LCSD might shorten Christmas break by one day


Sept. 5 dawned bright and sunny, but students around the Pine Belt, including those in the Lamar County School District, got the day off in anticipation of bad weather from Tropical Storm Gordon, which came ashore near the Mississippi/Alabama line Sept. 4.

Because Gov. Phil Bryant’s State of Emergency declaration only included the names of the coastal county school districts, other districts across the state who missed the day will be required to make it up.

During last week’s meeting of the Lamar County School Board, Supt. Tess Smith said she had fielded phone calls from parents who have already planned and paid for trips during the district’s two upcoming holidays – Fall Break (Oct. 8-10) and Thanksgiving, the week of Nov. 19-23, in the event those times were being considered to make up the day.

“That would cause a good number of absences if the make-up day was tacked on to one of those two holidays,” Smith said.

Those two months, October and November, are also Average Daily Attendance (ADA) months where daily absences are counted against the district in the money received from the state.

Each year, the State Department of Education calculates a “revenue limit,” which is the amount of money a district should receive in general funding for each student in a  public school. School districts receive that money per student based on attendance, not enrollment.

Not wanting the district to suffer on the attendance side, Smith recommended to the board that they cut the Christmas holiday one day short with students going back to class on Jan. 7 instead of Jan. 8 to make up the day. The board has yet to vote on the recommendation.

Smith said this will allow families pelnty of time with their holiday planning.

“I’d rather look there (the January date) than one of the ADA months, said District D board member, Terry Ingram.

During the recent Special Session by the state Legislature, it was announced that Lamar County would be the recipient of $3 million of the approximately $750 million distributed throughout the state as a result of the BP Settlement Bill – formally known as Senate Bill 2002.

Of those funds, $1 million was earmarked for the Lamar County School District to help pay for facility repairs and improvements at Lumberton schools following the consolidation with the LCSD.

Smith said she would like to see the school district’s money go toward improvements to the cafeteria and hallways at Lumberton High School, among other repairs.

“The hallways, they have lockers that are not in use, so I want to take the lockers out and put new flooring in most, if not all, of the buildings,” she said. “They need some HVAC improvements, and we’ve already put a few new security measures in, but we’d like to do some more fencing and more security gates.

“So I think that this will help tremendously to show the community our commitment to the school. We were already working on funds that we had access to, but this will just make it so much easier for us to put some new things in down there.”

Smith said during the meeting that evaluations had been conducted at the LHS and the HVAC system and cafeteria were a top priority.

Landry and Lewis Architects conducted the evaluation, assessing the structural aspects of the facilities.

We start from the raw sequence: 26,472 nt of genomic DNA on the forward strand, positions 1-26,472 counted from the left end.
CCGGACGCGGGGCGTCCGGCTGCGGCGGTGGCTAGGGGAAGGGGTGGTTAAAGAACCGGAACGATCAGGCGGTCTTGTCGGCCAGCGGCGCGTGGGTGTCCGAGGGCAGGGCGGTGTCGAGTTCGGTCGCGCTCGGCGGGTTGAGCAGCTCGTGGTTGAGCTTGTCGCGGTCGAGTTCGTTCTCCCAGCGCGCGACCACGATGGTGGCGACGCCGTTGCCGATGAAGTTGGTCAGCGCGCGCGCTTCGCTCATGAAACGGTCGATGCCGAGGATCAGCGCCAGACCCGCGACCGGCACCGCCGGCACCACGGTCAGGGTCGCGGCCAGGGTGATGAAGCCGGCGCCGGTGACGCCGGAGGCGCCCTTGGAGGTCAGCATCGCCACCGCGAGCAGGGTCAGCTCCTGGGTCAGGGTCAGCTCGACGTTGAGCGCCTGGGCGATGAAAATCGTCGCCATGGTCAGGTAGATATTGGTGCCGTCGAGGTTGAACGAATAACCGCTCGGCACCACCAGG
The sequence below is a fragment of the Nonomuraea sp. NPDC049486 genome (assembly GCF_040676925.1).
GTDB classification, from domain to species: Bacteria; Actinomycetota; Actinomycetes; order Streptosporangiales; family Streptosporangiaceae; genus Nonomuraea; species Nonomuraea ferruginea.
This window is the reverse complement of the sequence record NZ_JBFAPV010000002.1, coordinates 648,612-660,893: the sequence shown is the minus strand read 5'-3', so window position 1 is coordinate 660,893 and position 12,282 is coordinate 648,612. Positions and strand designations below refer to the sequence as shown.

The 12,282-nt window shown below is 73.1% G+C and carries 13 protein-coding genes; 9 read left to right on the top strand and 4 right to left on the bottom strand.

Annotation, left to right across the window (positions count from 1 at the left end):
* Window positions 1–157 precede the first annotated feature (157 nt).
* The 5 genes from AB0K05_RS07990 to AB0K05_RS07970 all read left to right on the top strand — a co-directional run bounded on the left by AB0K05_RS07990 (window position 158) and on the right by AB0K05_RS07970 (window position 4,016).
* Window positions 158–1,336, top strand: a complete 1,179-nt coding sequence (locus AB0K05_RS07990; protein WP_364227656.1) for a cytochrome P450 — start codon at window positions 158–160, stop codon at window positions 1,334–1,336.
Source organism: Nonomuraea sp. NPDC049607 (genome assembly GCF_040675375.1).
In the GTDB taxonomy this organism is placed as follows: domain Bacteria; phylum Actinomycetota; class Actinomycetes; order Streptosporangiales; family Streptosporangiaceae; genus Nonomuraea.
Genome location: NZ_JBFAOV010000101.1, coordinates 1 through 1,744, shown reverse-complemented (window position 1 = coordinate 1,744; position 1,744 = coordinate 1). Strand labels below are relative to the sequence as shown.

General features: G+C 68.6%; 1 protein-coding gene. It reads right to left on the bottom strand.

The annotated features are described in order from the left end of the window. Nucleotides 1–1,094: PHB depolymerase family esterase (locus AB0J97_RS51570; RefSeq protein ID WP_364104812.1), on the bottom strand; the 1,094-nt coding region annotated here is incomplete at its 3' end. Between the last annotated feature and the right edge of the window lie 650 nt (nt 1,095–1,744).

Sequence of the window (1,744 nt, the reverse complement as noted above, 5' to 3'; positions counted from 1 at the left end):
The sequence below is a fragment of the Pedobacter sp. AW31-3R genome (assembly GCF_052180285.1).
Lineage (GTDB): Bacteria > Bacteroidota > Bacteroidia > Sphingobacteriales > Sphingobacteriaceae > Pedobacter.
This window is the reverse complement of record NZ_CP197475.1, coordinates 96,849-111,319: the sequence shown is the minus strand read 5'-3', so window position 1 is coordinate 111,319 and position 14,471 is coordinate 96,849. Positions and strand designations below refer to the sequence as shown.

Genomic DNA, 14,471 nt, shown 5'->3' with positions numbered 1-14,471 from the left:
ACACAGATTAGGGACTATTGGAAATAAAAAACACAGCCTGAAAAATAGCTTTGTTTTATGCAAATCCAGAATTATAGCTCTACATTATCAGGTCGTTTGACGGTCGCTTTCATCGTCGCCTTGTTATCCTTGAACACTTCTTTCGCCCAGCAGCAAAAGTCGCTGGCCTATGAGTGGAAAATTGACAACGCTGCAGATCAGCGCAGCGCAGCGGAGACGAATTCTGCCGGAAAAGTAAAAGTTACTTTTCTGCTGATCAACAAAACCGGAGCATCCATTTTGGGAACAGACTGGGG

“The LHC cafeteria needs to be larger,” said Smith, suggesting taking out the back wall in order to expand. She noted that two serving lines would bhelp with the function of the cafeteria and would help during a 10-minute window during the breakfast hour when all the buses are coming in. on of the cafeteria.

Asst. Superintendent Wayne Folkes announced the recognition of the district, which was recognized by the Mississippi High School Activities Association for its Scholar Athlete excellence.

According to Folkes, in order to receive this award a team must have a 3.0 and or better GPA. The LCSD had an overall GPA average of 3.70 for the 2017-28 school year.

Oak Grove and Purvis both had a GPA of 3.66 while Sumrall’s was 3.8.

LCSD had 66 teams represented for this award.

“In the past few years we have had a 3.66, 3.54, and 3.48 GPAs,” said Folkes.

In other action, the board:

• Approved debt payoff of a 2003 loan taken out when the Oak Grove football field was being constructed. Renovations were also made at this time to the Sumrall and Purvis fields. Paying off the debt early saved the district about $130,000 in interest.

• Purchased for Transportation, three 2019 Blue Bird Vision Sped buses at a cost of $259,000 from Burroughs Bus Sales Inc (state contract MDE-Purchase I Form), to be paid from district funds.

• Purchased for Technology, 11 65-inch displays at a cost of $15,950 from Howard Technology, to be paid from technology funds. Alternate quote Network Cabling, $26,950.

• Purchased for Technology, Lightspeed Renewal at a cost of $45,000 from Howard Technology, to be paid from Technology funds. Alternate quote, Treborn Co., $67,500.

• Purchased 90 Chromebooks for Purvis High School at a cost of $20,087 from CDW-G, to be paid from school activitiy funds. Alternate quote ITsavvy, $21,638.

• Purchased fencing for the football field at Lumberton High School at a cost of $21,218 from United Fence Co., to be paid from district funds. Alternate quote, Palmer Fence, $23,763.

• Purchased for Oak Grove High School, show choir costumes at a cost of $21,123 from Gail McInnis, to be paid from school activity funds. Alternate quote, Dianne Holbert, $20,670. The higher quote was chosen due to better quality and service.

• Accepted a donation for Oak Grove Primary, playground equipment with installation valued at $41,335 from OGP PTO, to be used by students.


The next regular meeting of the board will be 6 p.m. Monday, Oct. 15, at the Lamar County School District Boardroom, MLK Drive in Purvis.